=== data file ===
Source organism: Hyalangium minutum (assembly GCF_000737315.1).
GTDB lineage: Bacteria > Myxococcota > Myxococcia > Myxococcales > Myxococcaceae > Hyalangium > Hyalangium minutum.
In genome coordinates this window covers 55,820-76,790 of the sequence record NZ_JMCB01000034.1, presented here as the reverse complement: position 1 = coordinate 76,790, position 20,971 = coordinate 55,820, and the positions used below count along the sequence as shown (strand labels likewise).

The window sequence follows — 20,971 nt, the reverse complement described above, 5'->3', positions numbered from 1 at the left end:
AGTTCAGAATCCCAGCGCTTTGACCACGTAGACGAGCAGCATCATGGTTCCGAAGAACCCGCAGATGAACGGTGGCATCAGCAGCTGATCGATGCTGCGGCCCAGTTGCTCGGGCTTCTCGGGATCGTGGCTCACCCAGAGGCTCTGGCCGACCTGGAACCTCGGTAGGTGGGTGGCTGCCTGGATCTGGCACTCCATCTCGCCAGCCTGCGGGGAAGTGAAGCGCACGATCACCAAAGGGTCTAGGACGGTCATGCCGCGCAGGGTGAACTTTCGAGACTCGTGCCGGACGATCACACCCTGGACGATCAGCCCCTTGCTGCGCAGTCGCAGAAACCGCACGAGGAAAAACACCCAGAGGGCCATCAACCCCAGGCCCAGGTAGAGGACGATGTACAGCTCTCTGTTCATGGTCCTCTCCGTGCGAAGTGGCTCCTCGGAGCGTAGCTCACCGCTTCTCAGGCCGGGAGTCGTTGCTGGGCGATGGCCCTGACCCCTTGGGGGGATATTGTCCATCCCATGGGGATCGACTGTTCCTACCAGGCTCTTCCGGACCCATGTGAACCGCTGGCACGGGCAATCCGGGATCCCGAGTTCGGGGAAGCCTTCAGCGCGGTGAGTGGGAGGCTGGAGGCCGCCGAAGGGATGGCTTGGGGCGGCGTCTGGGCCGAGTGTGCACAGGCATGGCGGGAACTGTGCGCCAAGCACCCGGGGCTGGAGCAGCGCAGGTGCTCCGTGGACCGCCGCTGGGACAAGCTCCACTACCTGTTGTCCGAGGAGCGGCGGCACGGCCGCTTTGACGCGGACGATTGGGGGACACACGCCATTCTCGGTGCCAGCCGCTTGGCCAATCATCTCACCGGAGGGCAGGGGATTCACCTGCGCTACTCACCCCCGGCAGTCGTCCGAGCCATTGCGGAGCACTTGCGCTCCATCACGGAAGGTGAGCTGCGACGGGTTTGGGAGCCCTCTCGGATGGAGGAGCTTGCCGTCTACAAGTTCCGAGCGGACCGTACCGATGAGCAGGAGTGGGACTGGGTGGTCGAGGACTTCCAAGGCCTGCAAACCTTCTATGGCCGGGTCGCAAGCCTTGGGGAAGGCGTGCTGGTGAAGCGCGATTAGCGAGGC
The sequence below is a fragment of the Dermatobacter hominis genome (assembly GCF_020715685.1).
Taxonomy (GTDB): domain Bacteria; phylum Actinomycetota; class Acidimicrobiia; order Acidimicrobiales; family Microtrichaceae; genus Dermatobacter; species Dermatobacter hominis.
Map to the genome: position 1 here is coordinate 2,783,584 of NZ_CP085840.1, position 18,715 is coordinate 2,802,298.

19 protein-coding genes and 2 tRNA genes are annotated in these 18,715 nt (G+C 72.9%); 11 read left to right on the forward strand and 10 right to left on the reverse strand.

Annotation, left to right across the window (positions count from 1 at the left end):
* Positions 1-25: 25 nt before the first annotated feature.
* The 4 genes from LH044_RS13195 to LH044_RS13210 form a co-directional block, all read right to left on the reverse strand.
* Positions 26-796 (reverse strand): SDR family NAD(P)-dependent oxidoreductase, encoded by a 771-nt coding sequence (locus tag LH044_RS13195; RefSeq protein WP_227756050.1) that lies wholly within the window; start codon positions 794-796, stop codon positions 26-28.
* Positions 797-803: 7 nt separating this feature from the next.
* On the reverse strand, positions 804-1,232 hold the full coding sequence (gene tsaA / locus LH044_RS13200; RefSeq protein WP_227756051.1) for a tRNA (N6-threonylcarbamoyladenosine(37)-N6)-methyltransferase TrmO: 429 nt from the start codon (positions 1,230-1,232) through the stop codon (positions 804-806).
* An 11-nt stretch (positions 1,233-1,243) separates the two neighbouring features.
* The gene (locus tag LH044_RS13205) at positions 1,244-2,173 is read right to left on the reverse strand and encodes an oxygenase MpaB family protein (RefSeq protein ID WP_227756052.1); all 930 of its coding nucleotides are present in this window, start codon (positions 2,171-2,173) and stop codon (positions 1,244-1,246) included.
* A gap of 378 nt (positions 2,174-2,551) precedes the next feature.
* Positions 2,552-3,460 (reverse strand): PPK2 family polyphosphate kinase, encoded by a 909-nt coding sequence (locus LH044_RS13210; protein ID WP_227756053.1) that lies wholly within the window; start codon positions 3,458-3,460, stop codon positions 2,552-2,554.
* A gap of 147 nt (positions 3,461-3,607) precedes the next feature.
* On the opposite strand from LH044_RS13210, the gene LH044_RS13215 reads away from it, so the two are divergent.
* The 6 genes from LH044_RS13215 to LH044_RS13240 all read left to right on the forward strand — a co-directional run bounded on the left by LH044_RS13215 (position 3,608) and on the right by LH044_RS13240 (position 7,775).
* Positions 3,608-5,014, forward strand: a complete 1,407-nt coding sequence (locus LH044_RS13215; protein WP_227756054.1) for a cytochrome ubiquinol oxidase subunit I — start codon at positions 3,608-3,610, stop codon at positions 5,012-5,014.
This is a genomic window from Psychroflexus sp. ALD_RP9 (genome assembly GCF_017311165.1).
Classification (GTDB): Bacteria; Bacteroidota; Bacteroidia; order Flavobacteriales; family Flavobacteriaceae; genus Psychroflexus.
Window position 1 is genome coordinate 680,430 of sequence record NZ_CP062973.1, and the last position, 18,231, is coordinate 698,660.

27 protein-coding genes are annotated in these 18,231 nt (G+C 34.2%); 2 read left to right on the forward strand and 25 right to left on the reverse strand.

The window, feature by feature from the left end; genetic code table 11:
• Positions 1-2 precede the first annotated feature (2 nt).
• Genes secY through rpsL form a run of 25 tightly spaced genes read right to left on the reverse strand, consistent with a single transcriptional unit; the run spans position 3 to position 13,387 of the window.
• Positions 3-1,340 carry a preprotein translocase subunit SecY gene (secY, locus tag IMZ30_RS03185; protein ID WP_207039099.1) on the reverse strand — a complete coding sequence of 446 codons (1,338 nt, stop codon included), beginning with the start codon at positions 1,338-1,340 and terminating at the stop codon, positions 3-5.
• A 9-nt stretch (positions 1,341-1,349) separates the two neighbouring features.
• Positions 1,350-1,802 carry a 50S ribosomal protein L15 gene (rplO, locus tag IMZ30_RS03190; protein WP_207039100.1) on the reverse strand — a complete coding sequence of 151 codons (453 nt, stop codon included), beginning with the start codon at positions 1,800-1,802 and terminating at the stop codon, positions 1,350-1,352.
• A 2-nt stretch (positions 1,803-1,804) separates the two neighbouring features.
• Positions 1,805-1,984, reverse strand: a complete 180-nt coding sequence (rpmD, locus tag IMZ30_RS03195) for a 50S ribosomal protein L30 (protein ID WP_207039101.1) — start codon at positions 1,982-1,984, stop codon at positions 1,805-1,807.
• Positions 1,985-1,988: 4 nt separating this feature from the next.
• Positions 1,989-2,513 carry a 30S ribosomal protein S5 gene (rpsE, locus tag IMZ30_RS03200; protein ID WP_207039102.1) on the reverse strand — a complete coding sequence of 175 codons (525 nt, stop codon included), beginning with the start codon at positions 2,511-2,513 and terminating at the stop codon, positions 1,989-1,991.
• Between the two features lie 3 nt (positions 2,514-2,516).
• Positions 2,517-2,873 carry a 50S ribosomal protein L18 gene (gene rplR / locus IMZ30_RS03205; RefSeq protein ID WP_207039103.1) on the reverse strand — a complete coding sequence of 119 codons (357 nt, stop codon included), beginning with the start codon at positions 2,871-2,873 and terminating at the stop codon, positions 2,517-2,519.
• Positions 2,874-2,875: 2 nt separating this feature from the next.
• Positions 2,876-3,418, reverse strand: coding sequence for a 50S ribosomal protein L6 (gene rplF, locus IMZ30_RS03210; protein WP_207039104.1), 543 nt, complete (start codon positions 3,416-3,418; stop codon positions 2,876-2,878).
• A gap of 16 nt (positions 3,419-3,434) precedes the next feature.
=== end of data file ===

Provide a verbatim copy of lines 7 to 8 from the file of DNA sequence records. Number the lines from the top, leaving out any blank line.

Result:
Taxonomy (GTDB): domain Bacteria; phylum Actinomycetota; class Acidimicrobiia; order Acidimicrobiales; family Microtrichaceae; genus Dermatobacter; species Dermatobacter hominis.
Map to the genome: position 1 here is coordinate 2,783,584 of NZ_CP085840.1, position 18,715 is coordinate 2,802,298.